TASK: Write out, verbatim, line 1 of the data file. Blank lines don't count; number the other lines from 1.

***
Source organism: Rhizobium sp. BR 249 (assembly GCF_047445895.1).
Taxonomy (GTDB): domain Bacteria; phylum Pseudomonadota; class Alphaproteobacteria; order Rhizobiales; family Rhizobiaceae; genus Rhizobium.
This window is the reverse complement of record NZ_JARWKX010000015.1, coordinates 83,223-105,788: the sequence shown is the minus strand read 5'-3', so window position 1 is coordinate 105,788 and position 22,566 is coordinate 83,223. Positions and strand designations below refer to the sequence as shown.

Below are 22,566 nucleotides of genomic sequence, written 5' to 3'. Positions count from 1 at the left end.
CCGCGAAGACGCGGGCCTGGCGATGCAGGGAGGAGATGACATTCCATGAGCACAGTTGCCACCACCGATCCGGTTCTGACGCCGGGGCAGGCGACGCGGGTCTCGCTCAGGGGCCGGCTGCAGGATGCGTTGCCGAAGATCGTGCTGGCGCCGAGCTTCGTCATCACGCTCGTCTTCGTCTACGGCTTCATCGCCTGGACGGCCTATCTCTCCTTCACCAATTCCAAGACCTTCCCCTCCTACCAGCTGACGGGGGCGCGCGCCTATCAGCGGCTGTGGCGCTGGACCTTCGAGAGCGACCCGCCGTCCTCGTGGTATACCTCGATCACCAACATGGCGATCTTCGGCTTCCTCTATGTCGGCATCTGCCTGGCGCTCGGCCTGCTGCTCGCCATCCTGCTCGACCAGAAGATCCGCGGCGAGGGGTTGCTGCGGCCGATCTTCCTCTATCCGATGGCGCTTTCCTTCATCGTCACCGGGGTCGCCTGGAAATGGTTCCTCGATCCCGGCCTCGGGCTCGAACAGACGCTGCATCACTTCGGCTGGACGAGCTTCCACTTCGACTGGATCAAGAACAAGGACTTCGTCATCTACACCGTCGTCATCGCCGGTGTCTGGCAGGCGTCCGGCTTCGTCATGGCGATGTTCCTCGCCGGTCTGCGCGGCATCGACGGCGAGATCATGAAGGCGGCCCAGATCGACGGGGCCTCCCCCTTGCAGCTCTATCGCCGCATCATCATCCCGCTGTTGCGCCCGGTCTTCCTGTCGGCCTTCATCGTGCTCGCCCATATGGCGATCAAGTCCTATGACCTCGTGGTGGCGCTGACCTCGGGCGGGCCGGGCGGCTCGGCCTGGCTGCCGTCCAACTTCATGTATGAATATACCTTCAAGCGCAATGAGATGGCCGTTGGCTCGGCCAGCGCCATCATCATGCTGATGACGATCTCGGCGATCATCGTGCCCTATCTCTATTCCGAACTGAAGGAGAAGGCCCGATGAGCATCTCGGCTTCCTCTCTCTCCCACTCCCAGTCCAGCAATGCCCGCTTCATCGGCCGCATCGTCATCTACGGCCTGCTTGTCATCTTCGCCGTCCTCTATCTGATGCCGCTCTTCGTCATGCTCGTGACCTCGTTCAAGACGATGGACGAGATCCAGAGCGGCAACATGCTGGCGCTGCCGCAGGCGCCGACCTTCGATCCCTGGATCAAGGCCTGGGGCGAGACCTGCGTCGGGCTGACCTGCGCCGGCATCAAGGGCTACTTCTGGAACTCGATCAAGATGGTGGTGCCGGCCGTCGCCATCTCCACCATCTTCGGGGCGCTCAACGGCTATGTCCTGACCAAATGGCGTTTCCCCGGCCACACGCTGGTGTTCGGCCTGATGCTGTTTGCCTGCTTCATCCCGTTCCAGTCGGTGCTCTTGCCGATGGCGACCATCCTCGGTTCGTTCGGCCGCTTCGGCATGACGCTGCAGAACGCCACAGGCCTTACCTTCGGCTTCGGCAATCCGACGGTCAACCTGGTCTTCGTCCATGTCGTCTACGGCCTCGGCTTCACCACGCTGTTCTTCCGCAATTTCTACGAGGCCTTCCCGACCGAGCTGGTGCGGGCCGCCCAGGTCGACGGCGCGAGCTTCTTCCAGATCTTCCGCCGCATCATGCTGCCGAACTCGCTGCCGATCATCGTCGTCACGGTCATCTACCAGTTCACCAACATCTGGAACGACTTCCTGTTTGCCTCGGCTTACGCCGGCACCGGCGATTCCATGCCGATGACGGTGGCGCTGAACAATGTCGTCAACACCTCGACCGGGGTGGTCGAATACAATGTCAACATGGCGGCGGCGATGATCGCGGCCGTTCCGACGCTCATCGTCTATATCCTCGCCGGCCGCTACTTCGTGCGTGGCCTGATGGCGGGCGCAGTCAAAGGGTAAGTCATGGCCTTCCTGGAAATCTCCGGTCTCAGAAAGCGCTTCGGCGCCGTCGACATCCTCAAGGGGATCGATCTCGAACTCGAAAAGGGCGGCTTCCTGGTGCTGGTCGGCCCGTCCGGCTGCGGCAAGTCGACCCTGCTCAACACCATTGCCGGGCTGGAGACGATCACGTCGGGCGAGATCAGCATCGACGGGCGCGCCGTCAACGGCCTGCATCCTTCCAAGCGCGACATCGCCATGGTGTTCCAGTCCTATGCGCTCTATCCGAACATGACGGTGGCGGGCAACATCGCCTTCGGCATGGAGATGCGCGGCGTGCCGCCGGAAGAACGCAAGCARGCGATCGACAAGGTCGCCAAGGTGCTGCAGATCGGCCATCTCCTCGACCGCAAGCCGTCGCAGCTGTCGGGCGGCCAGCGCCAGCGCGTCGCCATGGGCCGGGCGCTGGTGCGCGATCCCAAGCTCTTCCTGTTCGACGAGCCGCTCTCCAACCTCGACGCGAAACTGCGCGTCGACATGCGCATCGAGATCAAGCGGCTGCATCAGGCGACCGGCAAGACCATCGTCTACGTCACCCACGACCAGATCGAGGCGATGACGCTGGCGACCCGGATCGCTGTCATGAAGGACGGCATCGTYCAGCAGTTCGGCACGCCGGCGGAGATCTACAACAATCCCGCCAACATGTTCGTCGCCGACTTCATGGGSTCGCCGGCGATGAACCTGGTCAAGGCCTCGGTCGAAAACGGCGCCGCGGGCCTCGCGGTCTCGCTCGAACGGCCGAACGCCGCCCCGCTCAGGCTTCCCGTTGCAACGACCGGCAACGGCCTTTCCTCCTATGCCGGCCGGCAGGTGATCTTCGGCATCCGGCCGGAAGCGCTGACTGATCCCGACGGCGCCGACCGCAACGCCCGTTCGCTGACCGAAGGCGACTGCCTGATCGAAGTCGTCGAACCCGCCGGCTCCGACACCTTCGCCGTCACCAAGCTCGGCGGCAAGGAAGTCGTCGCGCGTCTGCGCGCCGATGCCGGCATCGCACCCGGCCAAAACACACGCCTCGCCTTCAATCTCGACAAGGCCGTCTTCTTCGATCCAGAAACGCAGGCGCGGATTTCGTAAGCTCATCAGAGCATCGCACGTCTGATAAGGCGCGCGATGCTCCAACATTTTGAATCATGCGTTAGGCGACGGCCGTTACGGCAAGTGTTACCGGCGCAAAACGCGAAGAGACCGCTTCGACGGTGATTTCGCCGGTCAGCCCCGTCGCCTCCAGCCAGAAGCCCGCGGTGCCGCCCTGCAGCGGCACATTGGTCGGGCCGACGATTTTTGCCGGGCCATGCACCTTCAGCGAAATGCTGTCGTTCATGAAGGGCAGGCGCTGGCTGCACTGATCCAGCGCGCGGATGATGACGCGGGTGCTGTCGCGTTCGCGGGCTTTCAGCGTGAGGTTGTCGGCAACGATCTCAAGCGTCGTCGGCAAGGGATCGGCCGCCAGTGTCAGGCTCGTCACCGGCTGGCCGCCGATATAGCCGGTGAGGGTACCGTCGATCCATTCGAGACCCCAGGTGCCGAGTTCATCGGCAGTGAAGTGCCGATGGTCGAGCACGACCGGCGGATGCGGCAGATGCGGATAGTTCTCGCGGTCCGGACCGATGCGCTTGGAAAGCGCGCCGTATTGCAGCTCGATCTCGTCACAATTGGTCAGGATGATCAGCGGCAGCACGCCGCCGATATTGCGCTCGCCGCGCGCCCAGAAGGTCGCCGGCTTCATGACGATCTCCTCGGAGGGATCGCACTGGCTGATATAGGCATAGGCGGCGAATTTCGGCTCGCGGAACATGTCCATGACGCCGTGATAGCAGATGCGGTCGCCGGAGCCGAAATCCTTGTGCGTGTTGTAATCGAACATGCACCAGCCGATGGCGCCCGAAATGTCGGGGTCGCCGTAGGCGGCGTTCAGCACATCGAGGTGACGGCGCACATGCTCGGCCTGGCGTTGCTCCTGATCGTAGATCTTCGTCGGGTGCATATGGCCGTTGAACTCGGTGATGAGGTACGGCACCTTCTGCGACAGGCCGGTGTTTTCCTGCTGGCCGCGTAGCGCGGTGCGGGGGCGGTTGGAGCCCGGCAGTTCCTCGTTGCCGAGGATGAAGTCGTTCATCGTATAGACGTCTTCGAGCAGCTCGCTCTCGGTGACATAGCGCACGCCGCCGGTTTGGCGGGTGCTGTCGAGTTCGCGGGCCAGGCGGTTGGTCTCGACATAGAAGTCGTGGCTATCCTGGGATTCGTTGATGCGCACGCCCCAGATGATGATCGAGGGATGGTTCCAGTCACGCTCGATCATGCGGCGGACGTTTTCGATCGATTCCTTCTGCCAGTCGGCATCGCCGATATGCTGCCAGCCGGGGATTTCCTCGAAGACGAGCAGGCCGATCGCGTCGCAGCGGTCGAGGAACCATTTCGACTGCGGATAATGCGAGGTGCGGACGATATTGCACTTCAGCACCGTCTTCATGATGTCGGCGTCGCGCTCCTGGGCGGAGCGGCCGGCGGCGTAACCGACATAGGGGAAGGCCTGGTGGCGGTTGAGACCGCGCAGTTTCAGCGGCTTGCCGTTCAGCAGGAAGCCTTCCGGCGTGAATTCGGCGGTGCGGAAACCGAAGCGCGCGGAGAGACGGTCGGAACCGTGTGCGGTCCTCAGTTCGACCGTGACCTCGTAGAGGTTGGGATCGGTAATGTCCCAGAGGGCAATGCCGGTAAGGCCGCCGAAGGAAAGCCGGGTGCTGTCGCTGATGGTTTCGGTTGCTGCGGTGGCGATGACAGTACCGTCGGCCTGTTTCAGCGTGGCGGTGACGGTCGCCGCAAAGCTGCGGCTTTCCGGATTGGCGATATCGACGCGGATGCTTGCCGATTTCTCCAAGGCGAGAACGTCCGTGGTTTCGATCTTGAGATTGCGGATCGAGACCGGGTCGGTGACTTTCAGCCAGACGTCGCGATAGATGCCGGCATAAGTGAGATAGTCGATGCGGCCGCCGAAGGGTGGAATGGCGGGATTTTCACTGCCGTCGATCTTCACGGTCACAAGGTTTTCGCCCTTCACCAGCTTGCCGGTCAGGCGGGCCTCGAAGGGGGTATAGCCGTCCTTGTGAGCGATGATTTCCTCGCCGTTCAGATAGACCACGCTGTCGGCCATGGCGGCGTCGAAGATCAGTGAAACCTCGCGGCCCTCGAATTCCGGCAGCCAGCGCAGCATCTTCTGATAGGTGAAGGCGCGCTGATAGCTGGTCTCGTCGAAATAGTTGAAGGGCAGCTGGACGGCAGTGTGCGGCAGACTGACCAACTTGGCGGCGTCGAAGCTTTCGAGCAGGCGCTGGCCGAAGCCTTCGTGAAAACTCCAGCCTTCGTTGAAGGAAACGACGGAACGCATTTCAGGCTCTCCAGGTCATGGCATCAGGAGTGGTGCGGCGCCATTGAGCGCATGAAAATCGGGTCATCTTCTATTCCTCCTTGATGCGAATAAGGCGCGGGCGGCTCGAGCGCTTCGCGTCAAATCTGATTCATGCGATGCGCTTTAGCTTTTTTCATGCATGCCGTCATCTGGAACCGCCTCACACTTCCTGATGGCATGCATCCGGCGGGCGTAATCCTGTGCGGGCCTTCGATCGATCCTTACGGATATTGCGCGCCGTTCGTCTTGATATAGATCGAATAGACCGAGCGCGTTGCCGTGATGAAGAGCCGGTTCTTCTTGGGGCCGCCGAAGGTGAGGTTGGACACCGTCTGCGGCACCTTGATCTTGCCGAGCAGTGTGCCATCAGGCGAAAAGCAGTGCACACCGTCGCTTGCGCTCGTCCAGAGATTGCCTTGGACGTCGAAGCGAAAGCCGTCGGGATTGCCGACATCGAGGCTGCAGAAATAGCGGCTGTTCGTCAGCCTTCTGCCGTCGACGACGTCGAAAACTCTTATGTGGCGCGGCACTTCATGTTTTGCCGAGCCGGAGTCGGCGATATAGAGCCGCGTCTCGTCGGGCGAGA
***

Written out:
Source organism: Rhizobium sp. BR 249 (assembly GCF_047445895.1).